The NFL’s annual Combine is scheduled to take place in little over a week and for the better part of the past two months, draft prospects across the country have been preparing diligently for sport’s ultimate job fair and interview process.
The Combine has emerged as one of the League’s premier events in the off season and NFL Network is front and center for every time tested and measured skill drill that clubs can throw at this year’s talent pool. The debate will rage on throughout the week and into the days leading up to the draft about how player helped or hurt his value on draft boards from Tampa to Seattle, San Diego to Buffalo.
Much is riding on how prospects present themselves both personally and athletically to the NFL’s decision makers. Top agent firms will spend tens of thousands of dollars preparing their hopeful clients for the 40 yard dash, bench press reps and vertical jump. They’ll bring in former players and coaches to tutor the finer points of professional football. They’ll practice the Wonderlic and go over significant interview questions that might put them in a bind if not answered properly.
So much of the Combine is about measurement and testing that you’ll see almost immediate results (though not necessarily official) on the screen as the player crosses over the finish line. Pundits and draft experts will be on hand to immediately give real time analysis on how a particular player just hurt or helped his chances with a highlighted performance.
Media will crowd the lobbies of local hotels and camp out in the press room for an opportunity to catch a rising star in a one on one situation. They’ll interview GM’s and Head Coaches, League Officials and Player Agents. Each trying to gain their own inside angle as to what a club might be thinking or who they might be targeting.
Pushed, poked, photographed, interrogated, tested and timed, these players will provide enough data for the outside world to pass judgment on whether or not they have what it takes to play in the National Football League. Yep, before they leave the Combine everyone will feel they have everything they need to place a draft value on the rising rookie class.
There’s a little thing that we ALL do on a daily basis that won’t go reported on NFL Network. It won’t be discussed at a press conference, or analyzed and dissected by Player Personnel men and Coaches. The results won’t be posted in the papers, magazines and websites that cover the annual Combine and NFL Draft. But this one thing will make a player fall off a draft board faster than a subpar 40, stumble in a skill drill or arrogant answer to an innocent question.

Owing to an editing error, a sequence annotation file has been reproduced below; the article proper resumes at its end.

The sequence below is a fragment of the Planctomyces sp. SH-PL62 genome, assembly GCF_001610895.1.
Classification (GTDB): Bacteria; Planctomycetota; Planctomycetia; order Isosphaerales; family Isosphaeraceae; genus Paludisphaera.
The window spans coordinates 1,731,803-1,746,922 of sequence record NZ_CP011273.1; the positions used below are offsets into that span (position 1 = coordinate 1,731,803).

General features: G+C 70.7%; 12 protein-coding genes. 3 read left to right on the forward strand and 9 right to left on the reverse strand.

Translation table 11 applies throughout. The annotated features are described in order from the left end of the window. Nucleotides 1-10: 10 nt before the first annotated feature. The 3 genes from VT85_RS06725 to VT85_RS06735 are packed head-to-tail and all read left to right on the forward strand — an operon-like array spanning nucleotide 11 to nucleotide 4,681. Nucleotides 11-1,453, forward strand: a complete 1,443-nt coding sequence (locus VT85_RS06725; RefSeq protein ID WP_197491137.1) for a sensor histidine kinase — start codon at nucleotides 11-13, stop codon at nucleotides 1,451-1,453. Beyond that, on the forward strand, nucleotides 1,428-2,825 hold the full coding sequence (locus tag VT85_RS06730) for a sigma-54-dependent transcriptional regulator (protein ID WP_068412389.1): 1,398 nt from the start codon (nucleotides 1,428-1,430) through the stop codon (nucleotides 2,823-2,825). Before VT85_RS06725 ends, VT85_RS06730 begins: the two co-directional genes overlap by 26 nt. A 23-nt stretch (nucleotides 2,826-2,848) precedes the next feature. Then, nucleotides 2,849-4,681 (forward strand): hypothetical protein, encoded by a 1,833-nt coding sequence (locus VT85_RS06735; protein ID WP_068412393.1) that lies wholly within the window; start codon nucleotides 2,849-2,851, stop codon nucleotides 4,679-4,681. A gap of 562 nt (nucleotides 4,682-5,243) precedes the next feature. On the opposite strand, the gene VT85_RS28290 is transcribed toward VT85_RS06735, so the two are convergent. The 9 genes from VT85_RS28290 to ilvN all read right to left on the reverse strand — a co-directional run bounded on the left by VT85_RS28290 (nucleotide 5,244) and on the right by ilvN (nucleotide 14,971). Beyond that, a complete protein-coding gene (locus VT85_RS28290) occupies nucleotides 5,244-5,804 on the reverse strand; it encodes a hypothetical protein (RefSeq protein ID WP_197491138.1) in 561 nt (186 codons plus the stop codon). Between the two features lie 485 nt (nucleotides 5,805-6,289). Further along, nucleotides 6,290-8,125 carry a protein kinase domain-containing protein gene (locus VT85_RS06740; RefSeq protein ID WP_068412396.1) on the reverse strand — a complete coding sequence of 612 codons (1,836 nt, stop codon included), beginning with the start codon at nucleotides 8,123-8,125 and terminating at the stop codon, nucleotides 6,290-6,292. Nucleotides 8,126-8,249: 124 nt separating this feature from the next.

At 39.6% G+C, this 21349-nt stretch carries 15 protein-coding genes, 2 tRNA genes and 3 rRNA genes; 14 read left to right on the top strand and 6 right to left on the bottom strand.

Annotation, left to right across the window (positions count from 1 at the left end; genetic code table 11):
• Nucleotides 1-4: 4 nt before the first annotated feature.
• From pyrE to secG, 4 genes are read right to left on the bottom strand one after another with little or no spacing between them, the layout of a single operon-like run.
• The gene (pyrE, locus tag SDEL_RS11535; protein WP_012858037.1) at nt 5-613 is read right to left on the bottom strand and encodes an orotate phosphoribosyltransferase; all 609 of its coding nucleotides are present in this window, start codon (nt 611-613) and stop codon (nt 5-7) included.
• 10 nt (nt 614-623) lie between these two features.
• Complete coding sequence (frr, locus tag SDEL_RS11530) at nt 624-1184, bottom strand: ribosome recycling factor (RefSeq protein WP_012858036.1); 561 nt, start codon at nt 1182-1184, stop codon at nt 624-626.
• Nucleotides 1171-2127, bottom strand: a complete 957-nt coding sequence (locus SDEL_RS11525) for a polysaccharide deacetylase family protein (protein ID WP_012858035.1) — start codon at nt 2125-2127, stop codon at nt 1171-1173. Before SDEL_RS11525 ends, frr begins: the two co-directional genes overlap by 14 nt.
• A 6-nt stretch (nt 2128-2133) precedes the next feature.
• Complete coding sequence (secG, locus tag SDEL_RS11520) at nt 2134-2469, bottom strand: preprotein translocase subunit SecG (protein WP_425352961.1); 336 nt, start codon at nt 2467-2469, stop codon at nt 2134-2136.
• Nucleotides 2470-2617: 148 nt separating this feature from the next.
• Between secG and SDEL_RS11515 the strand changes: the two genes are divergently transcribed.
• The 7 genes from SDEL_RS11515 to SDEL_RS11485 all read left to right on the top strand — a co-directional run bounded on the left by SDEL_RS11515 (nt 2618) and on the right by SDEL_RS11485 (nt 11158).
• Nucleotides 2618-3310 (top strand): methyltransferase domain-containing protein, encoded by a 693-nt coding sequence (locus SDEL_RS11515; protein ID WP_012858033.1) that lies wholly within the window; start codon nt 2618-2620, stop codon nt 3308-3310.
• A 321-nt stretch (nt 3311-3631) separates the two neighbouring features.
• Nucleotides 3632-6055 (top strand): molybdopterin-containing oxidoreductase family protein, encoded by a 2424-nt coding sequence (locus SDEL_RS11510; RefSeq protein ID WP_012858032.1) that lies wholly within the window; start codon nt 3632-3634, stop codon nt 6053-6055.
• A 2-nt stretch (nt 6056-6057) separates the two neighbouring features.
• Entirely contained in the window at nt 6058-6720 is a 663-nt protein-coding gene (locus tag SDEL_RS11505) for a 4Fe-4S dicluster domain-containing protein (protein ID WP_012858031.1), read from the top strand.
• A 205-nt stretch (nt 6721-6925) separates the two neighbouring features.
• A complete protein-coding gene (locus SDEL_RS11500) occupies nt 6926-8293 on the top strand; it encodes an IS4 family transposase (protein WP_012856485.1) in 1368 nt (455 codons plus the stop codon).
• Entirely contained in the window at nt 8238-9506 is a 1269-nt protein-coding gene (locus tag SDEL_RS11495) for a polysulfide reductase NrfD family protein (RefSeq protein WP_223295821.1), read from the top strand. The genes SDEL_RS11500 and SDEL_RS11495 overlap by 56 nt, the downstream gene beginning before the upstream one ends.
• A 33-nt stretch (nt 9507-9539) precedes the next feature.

What is it? The process of peeing in a cup and submitting to the NFL’s Substance Abuse Testing Program. Nothing, and I mean nothing, will get a top prospect in faster trouble than failing this single test. Results aren’t normally reported back to the clubs for a number of days after the Combine. By then the on field portion of the evaluation has already been assimilated into the overall assessment of the player.
Changes in the procedural aspects of submitting a specimen have all but eliminated “cheating” on this test. This isn’t something that can be practiced leading up to the event. It’s either in the player or it isn’t.
Like late hits and horse collars, drugs and alcohol are no laughing matter for the NFL. They’ll swiftly pass down their sentence to the clubs with very little room for wiggle. It seems that marijuana, steroids and other habitual drug abuse have fallen off a bit, but alcohol use appears on the rise.
For all the effort, blood, sweat and tears that’s put into the preparation for the NFL Combine on the field, you’d think the players would have enough common sense to seize this unique opportunity and tend to their matters off the field as well. Some don’t.
As a result, you might not notice their quiet fall down the draft boards of 32 NFL teams with nary a word from the media and mock drafts. But rest assured, the cause was in the cup.